McBride: There is a set of myths which are setup when you are a child and are tied to certain experiences. Like my experience of the German-settled Amana Colonies in Iowa. When you do your first report about Germany, for example, you look it up in the Encyclopedia Britannica and you see the Bavarian Alps. There are other myths about marriage and rituals of womanhood for example. The stuff from Seventeen magazine. These are the languages we have as women. Basically I thought by traveling so much, getting married, I would get rid of these myths. It was unconsciously an obsession with me. There was such a disjunction for me between what was known and what was written and what the actual experience was. It was my distrust of the language. Somewhere along the line I must have read something closer to my own reality.

Butler: So it was about unlearning and creating situations that might be so disorienting, even linguistically, that you would find a center.

McBride: And really understanding what those codified situations are. Now I feel like I express myself the way I want to. Though I still pepper it with things that I think will legitimize what I say. That's an example of theory. I know the key words, but dropped it.

Butler: It's about ownership of the words.

McBride: About disempowering, is that even a word?

Butler: It's becoming one anyway.

McBride: My spell-check went crazy with that one.

Butler: Spell-check is basically useless . . .

McBride: Especially when it comes to postmodern theory. Language is so imprecise. As a kid I remember spitting out clichés and having to use male words — being forced to talk and saying what everybody else wanted to hear. These languages which allow women to sit at the dinner table with men are just codified clichés of experiences that women never really have. I remember copping a phrase from some boy and not meaning it. Not knowing where the entry was into the conversation. "If I start using your language will you understand me, will I start to have a voice?"

Butler: No sense of authorship.

McBride: Not at all. Having the sense that it didn't match up. And I remember when I finally felt like I had learned English and could use it to say what I wanted to say. I was about twenty five, when I moved to Madrid. After my marriage was over. Because that was the language you were supposed to speak as a female and once that was gone, I didn't have to pretend anymore. I started being comfortable with a lot of slang and dropping the structure, which might have come from being in a foreign place where English wasn't being spoken. If you're not speaking Spanish to them you're speaking a kind of "pig English" with a kind of distillation that is necessary like throwing out the qualifiers to make it simpler. I think that then I started adding my own words. I dropped talking about theory and using that language which I did know once, very well. Now I basically can't even recall it.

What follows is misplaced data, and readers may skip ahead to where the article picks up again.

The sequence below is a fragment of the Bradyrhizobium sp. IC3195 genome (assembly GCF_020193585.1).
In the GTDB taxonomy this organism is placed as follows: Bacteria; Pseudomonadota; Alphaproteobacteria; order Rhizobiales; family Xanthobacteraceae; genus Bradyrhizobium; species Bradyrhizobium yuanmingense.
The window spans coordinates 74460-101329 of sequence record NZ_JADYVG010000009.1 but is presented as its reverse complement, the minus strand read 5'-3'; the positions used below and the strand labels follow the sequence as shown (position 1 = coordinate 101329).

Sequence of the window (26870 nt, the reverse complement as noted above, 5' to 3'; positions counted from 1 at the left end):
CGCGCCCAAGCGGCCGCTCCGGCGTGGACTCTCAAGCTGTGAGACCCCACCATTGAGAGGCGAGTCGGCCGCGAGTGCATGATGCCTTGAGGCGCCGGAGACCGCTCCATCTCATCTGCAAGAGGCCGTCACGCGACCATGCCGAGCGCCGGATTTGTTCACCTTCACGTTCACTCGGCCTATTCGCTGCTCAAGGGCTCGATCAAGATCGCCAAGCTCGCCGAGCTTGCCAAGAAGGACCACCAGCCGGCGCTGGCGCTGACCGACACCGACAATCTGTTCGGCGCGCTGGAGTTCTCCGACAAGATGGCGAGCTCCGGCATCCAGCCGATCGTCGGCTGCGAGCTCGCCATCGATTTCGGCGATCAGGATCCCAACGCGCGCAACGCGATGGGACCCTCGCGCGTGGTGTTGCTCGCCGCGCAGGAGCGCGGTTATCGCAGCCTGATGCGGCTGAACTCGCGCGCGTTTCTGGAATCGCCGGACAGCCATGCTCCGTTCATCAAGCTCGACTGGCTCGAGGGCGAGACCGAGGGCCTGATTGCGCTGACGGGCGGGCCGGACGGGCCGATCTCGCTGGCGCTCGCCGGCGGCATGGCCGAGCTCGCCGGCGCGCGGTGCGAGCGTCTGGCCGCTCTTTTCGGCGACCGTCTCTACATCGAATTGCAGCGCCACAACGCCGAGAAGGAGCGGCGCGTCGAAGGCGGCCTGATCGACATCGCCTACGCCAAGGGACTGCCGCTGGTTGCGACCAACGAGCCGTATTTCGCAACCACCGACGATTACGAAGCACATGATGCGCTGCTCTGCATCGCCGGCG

Butler: And that was a conscious rejection operating in your work after Cal Arts?

McBride: Yeah. I felt very unsatisfied illustrating theory in my work. It was really great to have had it and I'm sure it operates somewhere in my brain but it was pretty stifling.

Butler: Do you feel that your aggressively going after new processes and techniques, that that's part of evolving a new feminized vocabulary that in some way reinforms a historically male realm?

McBride: I think it's more about getting rid of that need, taking that need away, demystifying the whole thing. The machine thing is so antagonistic to women. It doesn't have to be. They're just machines that are fetishized by men. So what if I had to break machines to learn? Becoming facile with them has never been important. It's also about putting myself into those situations to diffuse the importance of them.

Butler: That is a kind of liberation I think. One thing that has always been disarming about your work has to do with how you think about a studio, materials, time or production, is all not romanticized at all.

McBride: I am more willing to find answers within a process. I think it's also a product of all the moving around that I have done. You just don't have time, or energy . . .

Butler: In that context, how would you talk about the rattan pieces? You obviously felt compelled to go to the Philippines to have them made.